The army of Midianite Arabs defeated by Gideon and his little army of 300 had Ishmaelites among them as revealed by Joshua 8:24. Apparently they were distinguished from the Midianites only by the fact that they wore golden earrings. It is possible that the band of traders to whom Joseph was sold by his brethren was made up of both Midianites and Ishmaelites, hence they are referred to first by one name and then by the other.
A LINK IN JESUS’ GENEALOGY
In this chapter we have a detailed account leading up to the birth of Pharez, a son of Judah. The narrative breaks into the sequence of the story relating to Joseph, and we might wonder what useful purpose it serves, since not even a good moral lesson is suggested by it. However, the purpose of the narrative is apparent when it is discovered that Pharez is one of the links in the genealogical chain from Abraham to the birth of Jesus. See Matthew 1:3.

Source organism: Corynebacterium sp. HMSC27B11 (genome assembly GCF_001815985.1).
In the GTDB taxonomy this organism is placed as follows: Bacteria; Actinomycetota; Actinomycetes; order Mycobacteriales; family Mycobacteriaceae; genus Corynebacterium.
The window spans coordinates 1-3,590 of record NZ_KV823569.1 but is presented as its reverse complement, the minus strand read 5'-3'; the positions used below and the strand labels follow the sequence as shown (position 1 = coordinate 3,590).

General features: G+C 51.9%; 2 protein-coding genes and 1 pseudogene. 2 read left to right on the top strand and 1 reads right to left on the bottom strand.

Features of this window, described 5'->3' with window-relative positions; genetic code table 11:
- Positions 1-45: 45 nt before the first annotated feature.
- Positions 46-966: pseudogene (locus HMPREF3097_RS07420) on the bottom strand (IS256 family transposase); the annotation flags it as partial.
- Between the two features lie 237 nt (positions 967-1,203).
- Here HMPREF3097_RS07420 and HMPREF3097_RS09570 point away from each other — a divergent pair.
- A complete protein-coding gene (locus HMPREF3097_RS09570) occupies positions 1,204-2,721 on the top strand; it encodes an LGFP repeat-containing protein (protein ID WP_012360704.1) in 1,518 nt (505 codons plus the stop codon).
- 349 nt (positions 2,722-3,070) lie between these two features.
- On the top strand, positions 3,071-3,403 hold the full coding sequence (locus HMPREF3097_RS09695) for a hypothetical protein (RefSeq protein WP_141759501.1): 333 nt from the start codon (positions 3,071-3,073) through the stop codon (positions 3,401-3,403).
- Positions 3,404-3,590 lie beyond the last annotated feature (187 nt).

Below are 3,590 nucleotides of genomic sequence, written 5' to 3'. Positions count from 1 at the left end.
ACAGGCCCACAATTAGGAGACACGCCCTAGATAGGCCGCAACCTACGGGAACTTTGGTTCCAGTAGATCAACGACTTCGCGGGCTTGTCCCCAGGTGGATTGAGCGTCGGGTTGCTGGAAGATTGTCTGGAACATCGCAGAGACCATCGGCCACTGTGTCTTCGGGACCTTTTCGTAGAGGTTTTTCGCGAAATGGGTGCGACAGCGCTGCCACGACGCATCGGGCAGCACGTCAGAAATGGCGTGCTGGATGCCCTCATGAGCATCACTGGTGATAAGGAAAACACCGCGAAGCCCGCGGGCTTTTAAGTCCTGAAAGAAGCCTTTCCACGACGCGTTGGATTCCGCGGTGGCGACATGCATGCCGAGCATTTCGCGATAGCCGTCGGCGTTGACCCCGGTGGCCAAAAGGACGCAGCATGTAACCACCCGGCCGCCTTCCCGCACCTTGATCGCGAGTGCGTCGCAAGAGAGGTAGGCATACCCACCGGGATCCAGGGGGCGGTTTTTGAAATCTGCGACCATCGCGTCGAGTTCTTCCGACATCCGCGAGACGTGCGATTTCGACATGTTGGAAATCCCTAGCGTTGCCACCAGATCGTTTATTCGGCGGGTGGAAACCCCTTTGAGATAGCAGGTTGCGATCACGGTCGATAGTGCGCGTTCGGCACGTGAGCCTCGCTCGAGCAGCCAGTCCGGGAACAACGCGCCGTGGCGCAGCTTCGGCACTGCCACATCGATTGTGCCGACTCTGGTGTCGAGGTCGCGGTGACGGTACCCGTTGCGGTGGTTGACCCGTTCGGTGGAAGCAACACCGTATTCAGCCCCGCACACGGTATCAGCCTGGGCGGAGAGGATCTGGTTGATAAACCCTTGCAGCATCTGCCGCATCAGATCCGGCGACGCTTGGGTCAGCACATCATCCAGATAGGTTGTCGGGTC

In this connection some interesting sidelights might be mentioned. For example, in the Book of Ruth we have an entire book of the Bible devoted to a story, the evident and chief purpose of which is to identify another link in the line of genealogy leading down to Jesus, namely, Obed. See Matthew 1:5.
In this narrative we also have an illustration of what is evidently the Lord’s choice, that is, Pharez, although an attempt was made to establish his twin brother as the firstborn. (Verses 28-30) We have something similar to this in connection with the birth of Jacob and Esau. “God works in a mysterious way, his wonders to perform.”